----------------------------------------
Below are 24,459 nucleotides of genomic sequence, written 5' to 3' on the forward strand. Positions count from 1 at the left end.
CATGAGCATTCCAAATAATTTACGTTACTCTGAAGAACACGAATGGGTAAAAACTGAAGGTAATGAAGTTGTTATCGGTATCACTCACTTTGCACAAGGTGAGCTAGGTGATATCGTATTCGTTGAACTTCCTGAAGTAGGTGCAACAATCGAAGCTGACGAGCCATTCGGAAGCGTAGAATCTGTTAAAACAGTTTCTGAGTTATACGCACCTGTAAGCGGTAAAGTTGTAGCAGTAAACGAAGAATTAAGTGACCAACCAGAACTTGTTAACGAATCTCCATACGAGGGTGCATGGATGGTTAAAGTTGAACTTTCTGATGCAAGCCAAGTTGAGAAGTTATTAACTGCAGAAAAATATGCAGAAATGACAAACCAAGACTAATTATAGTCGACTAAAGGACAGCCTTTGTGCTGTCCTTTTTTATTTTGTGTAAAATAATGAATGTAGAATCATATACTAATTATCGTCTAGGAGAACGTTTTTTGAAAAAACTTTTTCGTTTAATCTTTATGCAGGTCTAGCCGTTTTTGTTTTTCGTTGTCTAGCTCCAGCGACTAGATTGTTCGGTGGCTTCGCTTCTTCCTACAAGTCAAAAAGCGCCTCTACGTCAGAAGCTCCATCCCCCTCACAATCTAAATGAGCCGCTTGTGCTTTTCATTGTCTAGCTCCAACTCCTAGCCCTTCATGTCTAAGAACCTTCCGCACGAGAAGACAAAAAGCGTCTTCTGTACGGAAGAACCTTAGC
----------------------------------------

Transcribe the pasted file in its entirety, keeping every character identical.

Below are 24,459 nucleotides of genomic sequence, written 5' to 3' on the forward strand. Positions count from 1 at the left end.
CATGAGCATTCCAAATAATTTACGTTACTCTGAAGAACACGAATGGGTAAAAACTGAAGGTAATGAAGTTGTTATCGGTATCACTCACTTTGCACAAGGTGAGCTAGGTGATATCGTATTCGTTGAACTTCCTGAAGTAGGTGCAACAATCGAAGCTGACGAGCCATTCGGAAGCGTAGAATCTGTTAAAACAGTTTCTGAGTTATACGCACCTGTAAGCGGTAAAGTTGTAGCAGTAAACGAAGAATTAAGTGACCAACCAGAACTTGTTAACGAATCTCCATACGAGGGTGCATGGATGGTTAAAGTTGAACTTTCTGATGCAAGCCAAGTTGAGAAGTTATTAACTGCAGAAAAATATGCAGAAATGACAAACCAAGACTAATTATAGTCGACTAAAGGACAGCCTTTGTGCTGTCCTTTTTTATTTTGTGTAAAATAATGAATGTAGAATCATATACTAATTATCGTCTAGGAGAACGTTTTTTGAAAAAACTTTTTCGTTTAATCTTTATGCAGGTCTAGCCGTTTTTGTTTTTCGTTGTCTAGCTCCAGCGACTAGATTGTTCGGTGGCTTCGCTTCTTCCTACAAGTCAAAAAGCGCCTCTACGTCAGAAGCTCCATCCCCCTCACAATCTAAATGAGCCGCTTGTGCTTTTCATTGTCTAGCTCCAACTCCTAGCCCTTCATGTCTAAGAACCTTCCGCACGAGAAGACAAAAAGCGTCTTCTGTACGGAAGAACCTTAGC